For anyone who keeps their wrinkled Yankee stadium ticket stubs on a shelf back home, cheers when Big Papi launches one over the Green Monster or cringes whenever they see Roger Clemens in an Astros uniform, you’ll immediately understand what I’m talking about.

This article serves to inform those who are oblivious to the idea that mere pinstripes could create an instant friendship between strangers. It is for the people who are full of passion, but simply cannot find any of it in the sports world.

Unlike many Yankees fans, I was not born one. I simply loved sports, and as I got older, I soaked up all the great stories and memorable games in Yankees-Red Sox history. The walk-off home runs, the records that stood for so long and the trips to the Hall of Fame are what got me hooked. So grab a pencil and pad and keep track of my reasons because team history ranks at number one.

Without the Curse of the Bambino or the Bucky Dent homer in 1978, the 2004 World Series champions wouldn’t even receive a nomination at the ESPY Awards.

And it’s not just Derek Jeter and Alex Rodriguez that make Yankee fans proud to wear the hat, it’s the players who came before DiMaggio, Jackson and Boggs. So to truly understand the rivalry, you have to understand the past.

However, it isn’t just the past that fuels this rivalry. When you take the proverbial oath to become a die-hard Sox or Yanks fan, you are investing a substantial part of your pride in that team.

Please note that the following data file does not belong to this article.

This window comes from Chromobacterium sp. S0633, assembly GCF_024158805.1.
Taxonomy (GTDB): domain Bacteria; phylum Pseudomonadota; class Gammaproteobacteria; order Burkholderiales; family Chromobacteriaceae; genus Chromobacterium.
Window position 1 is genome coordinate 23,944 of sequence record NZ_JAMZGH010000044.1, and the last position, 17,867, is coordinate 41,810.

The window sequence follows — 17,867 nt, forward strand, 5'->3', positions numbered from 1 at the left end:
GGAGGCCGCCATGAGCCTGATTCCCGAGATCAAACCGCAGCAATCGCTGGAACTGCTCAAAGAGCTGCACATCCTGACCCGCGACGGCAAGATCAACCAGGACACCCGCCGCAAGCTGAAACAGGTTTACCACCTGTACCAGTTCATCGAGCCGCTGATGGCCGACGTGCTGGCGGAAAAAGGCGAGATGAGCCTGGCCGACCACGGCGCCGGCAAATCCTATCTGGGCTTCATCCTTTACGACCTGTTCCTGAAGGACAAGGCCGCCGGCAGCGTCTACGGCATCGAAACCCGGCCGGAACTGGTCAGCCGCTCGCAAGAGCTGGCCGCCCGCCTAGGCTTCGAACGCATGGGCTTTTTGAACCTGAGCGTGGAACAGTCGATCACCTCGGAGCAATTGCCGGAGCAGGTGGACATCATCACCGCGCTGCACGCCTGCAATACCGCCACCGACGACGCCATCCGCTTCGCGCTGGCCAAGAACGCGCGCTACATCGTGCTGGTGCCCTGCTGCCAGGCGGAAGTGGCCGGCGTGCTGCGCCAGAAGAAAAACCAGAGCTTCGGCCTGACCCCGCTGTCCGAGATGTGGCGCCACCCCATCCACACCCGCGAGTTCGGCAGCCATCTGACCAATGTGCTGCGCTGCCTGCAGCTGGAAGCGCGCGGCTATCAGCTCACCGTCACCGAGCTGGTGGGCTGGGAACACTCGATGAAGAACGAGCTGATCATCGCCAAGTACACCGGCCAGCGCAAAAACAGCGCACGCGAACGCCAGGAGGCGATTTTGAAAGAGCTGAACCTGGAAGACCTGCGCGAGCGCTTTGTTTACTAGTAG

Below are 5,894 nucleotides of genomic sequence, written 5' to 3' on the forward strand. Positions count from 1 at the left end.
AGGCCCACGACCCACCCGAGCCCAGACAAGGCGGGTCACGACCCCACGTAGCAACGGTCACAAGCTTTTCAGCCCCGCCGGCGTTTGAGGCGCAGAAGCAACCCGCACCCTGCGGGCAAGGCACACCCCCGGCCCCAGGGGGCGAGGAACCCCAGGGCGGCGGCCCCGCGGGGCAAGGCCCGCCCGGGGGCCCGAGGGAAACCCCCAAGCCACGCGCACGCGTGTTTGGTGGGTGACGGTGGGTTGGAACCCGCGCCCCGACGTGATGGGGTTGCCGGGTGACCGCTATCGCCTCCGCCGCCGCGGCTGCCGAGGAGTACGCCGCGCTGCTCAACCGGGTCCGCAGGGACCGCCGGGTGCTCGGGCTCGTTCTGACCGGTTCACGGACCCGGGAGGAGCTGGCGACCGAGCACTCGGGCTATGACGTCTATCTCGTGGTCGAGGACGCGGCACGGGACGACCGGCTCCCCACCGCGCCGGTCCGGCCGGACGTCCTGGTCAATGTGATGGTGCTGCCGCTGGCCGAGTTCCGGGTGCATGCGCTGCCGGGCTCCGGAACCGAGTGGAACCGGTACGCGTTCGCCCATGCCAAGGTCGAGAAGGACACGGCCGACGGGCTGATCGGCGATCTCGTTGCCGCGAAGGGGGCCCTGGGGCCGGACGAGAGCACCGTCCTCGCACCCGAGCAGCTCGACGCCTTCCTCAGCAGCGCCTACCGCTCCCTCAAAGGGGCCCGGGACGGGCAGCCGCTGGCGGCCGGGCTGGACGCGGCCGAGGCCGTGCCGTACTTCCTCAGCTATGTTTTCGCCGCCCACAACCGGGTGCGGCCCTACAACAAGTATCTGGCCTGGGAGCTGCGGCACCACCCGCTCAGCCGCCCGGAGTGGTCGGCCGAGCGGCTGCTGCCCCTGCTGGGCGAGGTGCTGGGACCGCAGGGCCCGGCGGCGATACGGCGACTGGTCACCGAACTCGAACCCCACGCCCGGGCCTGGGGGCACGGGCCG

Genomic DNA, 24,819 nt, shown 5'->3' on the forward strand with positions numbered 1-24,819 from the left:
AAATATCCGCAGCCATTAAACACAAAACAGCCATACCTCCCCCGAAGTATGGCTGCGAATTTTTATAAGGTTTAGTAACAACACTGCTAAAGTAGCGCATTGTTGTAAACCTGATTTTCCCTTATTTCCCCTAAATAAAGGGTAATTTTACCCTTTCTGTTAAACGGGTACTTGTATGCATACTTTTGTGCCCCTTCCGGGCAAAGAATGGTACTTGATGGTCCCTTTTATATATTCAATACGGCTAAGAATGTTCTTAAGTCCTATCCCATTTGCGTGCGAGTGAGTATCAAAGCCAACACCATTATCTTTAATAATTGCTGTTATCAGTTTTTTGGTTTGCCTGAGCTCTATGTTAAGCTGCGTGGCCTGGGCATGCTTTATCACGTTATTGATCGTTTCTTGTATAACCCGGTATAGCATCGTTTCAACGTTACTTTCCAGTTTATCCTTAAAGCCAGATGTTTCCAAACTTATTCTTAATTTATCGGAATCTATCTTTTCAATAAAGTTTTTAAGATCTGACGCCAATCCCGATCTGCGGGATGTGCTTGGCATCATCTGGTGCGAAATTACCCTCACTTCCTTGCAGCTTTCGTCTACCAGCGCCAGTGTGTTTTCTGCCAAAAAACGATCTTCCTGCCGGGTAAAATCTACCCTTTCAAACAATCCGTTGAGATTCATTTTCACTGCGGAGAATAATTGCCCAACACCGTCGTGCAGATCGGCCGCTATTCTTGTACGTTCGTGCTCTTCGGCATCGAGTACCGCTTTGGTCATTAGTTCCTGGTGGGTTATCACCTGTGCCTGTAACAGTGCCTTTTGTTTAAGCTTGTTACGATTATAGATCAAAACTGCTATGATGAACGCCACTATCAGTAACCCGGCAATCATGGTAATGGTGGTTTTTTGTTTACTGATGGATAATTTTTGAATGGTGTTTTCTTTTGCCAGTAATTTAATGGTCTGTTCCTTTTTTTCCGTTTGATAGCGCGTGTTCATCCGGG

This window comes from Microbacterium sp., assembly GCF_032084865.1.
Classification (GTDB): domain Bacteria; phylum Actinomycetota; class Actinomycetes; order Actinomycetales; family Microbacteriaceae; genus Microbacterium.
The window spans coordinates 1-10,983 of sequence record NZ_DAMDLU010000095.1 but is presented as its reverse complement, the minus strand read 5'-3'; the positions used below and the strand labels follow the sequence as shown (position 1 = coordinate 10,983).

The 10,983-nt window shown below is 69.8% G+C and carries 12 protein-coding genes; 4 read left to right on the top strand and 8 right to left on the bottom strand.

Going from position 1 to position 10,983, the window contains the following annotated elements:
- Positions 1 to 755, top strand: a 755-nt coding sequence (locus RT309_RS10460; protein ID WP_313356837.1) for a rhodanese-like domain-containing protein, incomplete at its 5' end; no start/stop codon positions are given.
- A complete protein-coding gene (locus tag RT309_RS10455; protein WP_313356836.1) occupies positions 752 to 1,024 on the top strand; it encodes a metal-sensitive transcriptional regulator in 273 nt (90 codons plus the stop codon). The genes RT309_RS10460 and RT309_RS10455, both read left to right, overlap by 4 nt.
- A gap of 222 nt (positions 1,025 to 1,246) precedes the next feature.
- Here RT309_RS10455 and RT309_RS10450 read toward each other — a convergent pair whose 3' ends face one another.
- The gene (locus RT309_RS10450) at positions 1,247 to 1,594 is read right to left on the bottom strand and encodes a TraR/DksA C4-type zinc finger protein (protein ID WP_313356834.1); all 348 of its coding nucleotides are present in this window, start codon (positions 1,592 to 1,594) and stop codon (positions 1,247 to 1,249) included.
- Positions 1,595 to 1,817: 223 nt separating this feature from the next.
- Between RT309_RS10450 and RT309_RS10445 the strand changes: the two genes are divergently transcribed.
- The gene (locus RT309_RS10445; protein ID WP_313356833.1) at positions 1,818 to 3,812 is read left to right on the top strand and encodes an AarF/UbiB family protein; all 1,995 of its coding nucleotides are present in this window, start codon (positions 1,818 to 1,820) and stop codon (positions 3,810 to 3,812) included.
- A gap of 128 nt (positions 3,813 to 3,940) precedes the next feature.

It may seem asinine to some of you, but if you look at yourself, there are things that you take great pride in that others might call silly, too.

The stakes are raised and the pressure is on if you live in New York or New England. Now your team represents not only a part of your personal pride, but also the self-esteem you have for your hometown.

If you don’t believe me, try this. Find a Yankees fan from the city, and ask them about the American League Championship Series Game 7 that took place in 2003.

A wry smile will cross their face, and you can tell that whatever was previously in their head has been replaced by “Aaron Boone home run.” It was just that big of a deal.

If there aren’t any Yankees fans around, mention the ALCS in 2004 to any Sox fan from Beantown. The only way you will get them to stop talking about Curt Schilling and reversing the curse is by politely asking, “So how many championships do the Sox have now?” Cheap shot, I know.

I know that some of you still can’t shake the notion that while it might be fun, baseball is still just a game being played by grown men. So, in the great scheme of things, why is it such a big deal?

I recently asked people – both Boston and New York fans – the reason why they check box scores everyday.

Freshman Jeremy Ross follows the Yankees out of habit. “My father was a Yankees fan, and so was my grandfather. It runs in my family.” My friend back home sums up his reasons into four words, “Love of the game.”

Whatever our motive for being a part of this storied rivalry, it makes us happy. So it’s pretty easy to see how some of us might take offense to it being referred to as just a foolish game.

So to everyone who is already anxiously following the scores each night until the end of October, constantly flipping between the Yankees game and the Sox game, I am just as pumped as you.

And to all who don’t know fly balls from fly fishing, just give it a chance. You might find yourself saving wrinkled ticket stubs in the years to come.

Moeller can be reached at amoeller@campustimes.org.



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